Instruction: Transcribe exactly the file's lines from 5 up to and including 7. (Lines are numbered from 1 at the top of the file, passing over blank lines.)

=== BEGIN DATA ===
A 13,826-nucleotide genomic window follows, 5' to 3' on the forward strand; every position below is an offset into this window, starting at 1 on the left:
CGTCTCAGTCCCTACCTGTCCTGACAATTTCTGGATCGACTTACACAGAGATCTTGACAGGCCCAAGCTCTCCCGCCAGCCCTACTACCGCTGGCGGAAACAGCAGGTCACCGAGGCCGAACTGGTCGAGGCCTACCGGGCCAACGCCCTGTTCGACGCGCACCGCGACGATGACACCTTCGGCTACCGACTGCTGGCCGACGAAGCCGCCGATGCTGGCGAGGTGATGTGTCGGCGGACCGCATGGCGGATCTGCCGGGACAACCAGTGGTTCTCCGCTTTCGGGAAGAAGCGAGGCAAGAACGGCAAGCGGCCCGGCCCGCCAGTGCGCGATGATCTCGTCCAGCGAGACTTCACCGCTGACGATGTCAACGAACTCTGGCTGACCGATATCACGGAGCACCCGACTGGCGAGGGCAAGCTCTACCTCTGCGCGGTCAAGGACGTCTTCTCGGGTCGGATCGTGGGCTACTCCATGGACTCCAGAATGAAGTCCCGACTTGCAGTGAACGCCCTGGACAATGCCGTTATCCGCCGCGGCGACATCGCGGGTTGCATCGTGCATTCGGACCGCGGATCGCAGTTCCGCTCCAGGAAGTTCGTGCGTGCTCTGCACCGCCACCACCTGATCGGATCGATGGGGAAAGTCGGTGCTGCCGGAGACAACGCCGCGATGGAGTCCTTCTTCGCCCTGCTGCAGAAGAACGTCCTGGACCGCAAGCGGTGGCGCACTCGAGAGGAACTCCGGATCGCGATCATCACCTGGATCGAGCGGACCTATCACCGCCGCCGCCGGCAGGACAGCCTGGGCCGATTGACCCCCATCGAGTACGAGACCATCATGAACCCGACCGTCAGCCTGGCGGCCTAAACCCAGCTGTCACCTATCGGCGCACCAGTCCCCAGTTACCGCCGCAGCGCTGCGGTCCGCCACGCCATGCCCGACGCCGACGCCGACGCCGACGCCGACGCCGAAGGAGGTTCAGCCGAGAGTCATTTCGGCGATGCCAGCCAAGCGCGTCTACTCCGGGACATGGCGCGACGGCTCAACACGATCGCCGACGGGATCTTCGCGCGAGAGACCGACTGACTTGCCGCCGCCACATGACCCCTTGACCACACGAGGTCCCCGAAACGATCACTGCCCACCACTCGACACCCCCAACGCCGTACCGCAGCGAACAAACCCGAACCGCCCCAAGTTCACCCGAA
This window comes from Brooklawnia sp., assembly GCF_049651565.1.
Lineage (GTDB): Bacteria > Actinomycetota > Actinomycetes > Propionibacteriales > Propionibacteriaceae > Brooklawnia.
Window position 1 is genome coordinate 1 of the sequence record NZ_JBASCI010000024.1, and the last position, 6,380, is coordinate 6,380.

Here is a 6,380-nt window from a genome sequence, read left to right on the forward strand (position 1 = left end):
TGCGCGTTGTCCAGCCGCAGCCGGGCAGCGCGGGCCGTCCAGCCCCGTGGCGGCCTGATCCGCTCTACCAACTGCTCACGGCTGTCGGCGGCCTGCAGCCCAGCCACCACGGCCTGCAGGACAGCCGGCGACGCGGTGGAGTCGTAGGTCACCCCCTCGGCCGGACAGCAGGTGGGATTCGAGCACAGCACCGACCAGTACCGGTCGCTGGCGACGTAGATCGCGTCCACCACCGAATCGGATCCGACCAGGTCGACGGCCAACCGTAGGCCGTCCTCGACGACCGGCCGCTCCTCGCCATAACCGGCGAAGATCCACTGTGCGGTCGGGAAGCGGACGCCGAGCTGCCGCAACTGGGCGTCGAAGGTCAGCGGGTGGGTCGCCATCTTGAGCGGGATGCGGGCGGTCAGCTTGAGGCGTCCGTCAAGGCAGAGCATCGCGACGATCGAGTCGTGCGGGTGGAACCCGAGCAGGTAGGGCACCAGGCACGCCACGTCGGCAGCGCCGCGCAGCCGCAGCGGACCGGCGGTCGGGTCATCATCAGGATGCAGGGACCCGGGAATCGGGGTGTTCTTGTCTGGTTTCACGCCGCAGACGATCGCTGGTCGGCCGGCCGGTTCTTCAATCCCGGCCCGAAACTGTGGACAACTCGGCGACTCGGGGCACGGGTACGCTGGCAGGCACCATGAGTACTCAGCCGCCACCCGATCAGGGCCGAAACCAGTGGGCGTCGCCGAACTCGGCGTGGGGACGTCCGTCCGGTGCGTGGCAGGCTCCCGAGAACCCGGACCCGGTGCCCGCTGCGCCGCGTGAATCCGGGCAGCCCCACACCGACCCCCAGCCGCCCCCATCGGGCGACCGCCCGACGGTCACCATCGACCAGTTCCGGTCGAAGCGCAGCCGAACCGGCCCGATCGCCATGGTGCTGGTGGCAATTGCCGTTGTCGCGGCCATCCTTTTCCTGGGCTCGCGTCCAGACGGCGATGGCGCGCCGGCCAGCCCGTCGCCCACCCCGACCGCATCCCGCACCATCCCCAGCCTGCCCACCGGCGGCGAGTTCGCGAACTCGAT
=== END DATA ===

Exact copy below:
Window position 1 is genome coordinate 1 of the sequence record NZ_JBASCI010000024.1, and the last position, 6,380, is coordinate 6,380.

Here is a 6,380-nt window from a genome sequence, read left to right on the forward strand (position 1 = left end):
TGCGCGTTGTCCAGCCGCAGCCGGGCAGCGCGGGCCGTCCAGCCCCGTGGCGGCCTGATCCGCTCTACCAACTGCTCACGGCTGTCGGCGGCCTGCAGCCCAGCCACCACGGCCTGCAGGACAGCCGGCGACGCGGTGGAGTCGTAGGTCACCCCCTCGGCCGGACAGCAGGTGGGATTCGAGCACAGCACCGACCAGTACCGGTCGCTGGCGACGTAGATCGCGTCCACCACCGAATCGGATCCGACCAGGTCGACGGCCAACCGTAGGCCGTCCTCGACGACCGGCCGCTCCTCGCCATAACCGGCGAAGATCCACTGTGCGGTCGGGAAGCGGACGCCGAGCTGCCGCAACTGGGCGTCGAAGGTCAGCGGGTGGGTCGCCATCTTGAGCGGGATGCGGGCGGTCAGCTTGAGGCGTCCGTCAAGGCAGAGCATCGCGACGATCGAGTCGTGCGGGTGGAACCCGAGCAGGTAGGGCACCAGGCACGCCACGTCGGCAGCGCCGCGCAGCCGCAGCGGACCGGCGGTCGGGTCATCATCAGGATGCAGGGACCCGGGAATCGGGGTGTTCTTGTCTGGTTTCACGCCGCAGACGATCGCTGGTCGGCCGGCCGGTTCTTCAATCCCGGCCCGAAACTGTGGACAACTCGGCGACTCGGGGCACGGGTACGCTGGCAGGCACCATGAGTACTCAGCCGCCACCCGATCAGGGCCGAAACCAGTGGGCGTCGCCGAACTCGGCGTGGGGACGTCCGTCCGGTGCGTGGCAGGCTCCCGAGAACCCGGACCCGGTGCCCGCTGCGCCGCGTGAATCCGGGCAGCCCCACACCGACCCCCAGCCGCCCCCATCGGGCGACCGCCCGACGGTCACCATCGACCAGTTCCGGTCGAAGCGCAGCCGAACCGGCCCGATCGCCATGGTGCTGGTGGCAATTGCCGTTGTCGCGGCCATCCTTTTCCTGGGCTCGCGTCCAGACGGCGATGGCGCGCCGGCCAGCCCGTCGCCCACCCCGACCGCATCCCGCACCATCCCCAGCCTGCCCACCGGCGGCGAGTTCGCGAACTCGAT